Advice Columns

Dear Abby: Paying for help from a professional creates its own problems

DEAR ABBY: In many advice columns it is often suggested to “seek professional help,” such as a psychologist or psychiatrist. This is a practical solution but most often quite expensive to the point of being prohibitive.

Where else can one turn to find assistance that will be practical, ongoing and cost-effective rather than something that immediately throws up a roadblock to wellness? — Detoured by Finances

DEAR DETOURED: Some of these suggestions might be helpful:

▪ Contact a university medical school if there is one in your community and ask to speak to the department of psychiatry. Ask whether it has an outpatient clinic. If it does, inquire there. If not, ask whether someone on the staff deals with problems like the ones you’re experiencing.

▪ If you live in a town with a college, find out whether it has a graduate school. If so, does the graduate school have a psychology program and a clinic that charges on a sliding financial scale? If there is no clinic, ask whether someone on the staff of the psychology department sees people privately and what’s the person’s phone number. Then contact that person.

▪ People can get referrals from mental health organizations. The largest credentialed ones are the American Psychological Association, the American Association for Marriage and Family Therapy, and the National Association of Social Workers. These are legitimate organizations and have professional standards.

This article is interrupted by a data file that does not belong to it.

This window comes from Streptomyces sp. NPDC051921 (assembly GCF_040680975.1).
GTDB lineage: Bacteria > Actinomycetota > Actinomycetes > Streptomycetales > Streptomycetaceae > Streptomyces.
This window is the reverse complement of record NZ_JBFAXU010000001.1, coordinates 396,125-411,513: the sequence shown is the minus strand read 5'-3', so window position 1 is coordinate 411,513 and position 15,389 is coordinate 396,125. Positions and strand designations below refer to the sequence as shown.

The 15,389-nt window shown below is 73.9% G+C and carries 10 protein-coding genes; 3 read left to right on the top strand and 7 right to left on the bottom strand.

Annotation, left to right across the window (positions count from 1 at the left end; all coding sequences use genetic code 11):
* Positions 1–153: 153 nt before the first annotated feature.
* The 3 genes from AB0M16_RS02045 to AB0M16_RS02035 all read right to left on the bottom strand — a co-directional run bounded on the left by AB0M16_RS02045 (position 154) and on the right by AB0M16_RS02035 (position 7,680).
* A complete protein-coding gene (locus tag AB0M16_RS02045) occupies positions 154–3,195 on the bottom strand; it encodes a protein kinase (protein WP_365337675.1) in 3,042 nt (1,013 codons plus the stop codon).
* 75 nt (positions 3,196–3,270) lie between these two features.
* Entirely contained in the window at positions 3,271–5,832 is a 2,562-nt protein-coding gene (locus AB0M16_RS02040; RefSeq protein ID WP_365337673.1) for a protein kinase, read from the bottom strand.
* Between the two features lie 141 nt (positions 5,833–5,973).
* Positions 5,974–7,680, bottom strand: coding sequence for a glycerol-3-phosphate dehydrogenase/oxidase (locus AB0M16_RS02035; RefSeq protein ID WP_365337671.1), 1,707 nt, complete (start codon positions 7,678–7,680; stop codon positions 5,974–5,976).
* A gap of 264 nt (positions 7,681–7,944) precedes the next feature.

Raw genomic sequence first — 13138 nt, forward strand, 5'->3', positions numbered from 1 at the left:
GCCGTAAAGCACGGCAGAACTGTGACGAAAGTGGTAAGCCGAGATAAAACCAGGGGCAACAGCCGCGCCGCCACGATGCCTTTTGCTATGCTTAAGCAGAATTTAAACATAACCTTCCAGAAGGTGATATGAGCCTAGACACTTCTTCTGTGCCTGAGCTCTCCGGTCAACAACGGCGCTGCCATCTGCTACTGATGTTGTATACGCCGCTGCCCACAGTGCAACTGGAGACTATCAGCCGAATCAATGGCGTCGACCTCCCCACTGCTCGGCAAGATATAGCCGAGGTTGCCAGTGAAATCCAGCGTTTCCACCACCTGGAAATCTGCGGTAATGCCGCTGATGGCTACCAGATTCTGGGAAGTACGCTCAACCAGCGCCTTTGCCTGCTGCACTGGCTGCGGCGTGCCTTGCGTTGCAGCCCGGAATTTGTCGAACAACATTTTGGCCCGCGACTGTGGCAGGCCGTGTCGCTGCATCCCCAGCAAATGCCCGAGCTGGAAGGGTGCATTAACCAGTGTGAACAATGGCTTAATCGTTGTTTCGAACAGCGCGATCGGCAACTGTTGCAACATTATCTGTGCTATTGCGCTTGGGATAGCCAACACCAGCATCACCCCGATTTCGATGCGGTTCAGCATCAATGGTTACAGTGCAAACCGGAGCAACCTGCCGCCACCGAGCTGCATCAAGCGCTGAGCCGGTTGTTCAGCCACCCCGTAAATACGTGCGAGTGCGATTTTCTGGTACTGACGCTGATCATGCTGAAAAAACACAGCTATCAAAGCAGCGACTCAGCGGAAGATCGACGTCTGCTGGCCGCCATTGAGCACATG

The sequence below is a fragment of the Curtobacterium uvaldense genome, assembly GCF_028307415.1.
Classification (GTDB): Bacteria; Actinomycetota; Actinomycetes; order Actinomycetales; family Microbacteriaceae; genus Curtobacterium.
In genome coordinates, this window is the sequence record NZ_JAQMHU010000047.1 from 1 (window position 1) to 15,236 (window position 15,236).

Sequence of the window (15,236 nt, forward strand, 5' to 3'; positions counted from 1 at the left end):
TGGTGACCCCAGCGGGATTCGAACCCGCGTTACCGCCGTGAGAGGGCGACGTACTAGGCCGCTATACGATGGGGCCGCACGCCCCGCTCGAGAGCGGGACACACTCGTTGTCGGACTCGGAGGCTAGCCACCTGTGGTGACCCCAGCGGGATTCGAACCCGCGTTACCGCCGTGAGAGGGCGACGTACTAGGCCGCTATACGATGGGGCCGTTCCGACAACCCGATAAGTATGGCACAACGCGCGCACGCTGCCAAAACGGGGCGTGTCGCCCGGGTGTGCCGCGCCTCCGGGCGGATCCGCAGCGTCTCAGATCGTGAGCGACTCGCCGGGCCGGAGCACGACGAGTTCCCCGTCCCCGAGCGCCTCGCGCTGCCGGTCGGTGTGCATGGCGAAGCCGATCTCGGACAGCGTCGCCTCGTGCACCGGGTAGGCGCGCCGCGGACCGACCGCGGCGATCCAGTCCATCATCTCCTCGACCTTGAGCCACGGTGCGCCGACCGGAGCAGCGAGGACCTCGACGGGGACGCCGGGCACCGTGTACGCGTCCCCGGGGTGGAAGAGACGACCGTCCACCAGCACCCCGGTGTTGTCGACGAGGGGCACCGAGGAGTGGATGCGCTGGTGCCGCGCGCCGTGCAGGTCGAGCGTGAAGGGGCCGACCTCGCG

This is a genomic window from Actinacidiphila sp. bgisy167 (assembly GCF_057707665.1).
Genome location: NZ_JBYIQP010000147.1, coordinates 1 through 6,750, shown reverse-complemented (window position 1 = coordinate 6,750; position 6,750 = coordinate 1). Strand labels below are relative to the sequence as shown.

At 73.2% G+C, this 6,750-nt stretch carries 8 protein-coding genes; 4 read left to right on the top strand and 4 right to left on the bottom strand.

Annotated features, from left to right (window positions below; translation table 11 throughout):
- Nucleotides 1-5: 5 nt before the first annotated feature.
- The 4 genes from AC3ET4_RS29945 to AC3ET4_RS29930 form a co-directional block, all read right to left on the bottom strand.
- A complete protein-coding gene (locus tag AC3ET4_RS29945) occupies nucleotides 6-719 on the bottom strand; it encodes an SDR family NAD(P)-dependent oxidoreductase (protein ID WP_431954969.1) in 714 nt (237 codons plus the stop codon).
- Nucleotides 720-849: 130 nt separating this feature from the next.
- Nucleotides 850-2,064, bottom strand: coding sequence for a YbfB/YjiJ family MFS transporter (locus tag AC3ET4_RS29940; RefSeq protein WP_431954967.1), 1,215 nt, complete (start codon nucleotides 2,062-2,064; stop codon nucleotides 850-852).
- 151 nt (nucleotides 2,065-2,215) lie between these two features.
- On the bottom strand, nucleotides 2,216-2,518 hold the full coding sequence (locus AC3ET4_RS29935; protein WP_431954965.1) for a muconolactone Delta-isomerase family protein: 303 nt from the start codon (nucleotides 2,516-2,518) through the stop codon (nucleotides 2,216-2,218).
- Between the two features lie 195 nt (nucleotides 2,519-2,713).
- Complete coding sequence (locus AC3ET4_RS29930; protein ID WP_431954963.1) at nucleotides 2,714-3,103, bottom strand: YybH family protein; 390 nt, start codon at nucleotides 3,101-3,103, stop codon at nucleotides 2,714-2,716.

▪ You can locate government-funded agencies with psychiatric services by going on the Internet. Some hospitals refer to community service organizations. In any emergency room, you can contact the hospital’s outreach to community development programs as well.

The joke’s not funny

DEAR ABBY: My husband and a friend of mine joke about being an item. They do this in public and in front of me. They hug, hold hands or rub each other’s shoulders, but I don’t think anything more goes on.

These activities offend and embarrass me. My husband says that the jokes are innocuous, that I’m too sensitive and that I’m making a mountain out of a molehill. He says they certainly wouldn’t act that way in public if they were really seeing each other on the sly.

Do you think I’m being overly sensitive about this? — Disrespected

DEAR DISRESPECTED: I don’t think you’re being overly sensitive. That it’s “innocent” is beside the point. Because you have told them that their touchy-feely demonstrations of affection for each other offend and embarrass you, out of respect for you, they should cut it out.

Write Dear Abby at DearAbby.com or P.O. Box 69440, Los Angeles, CA 90069.

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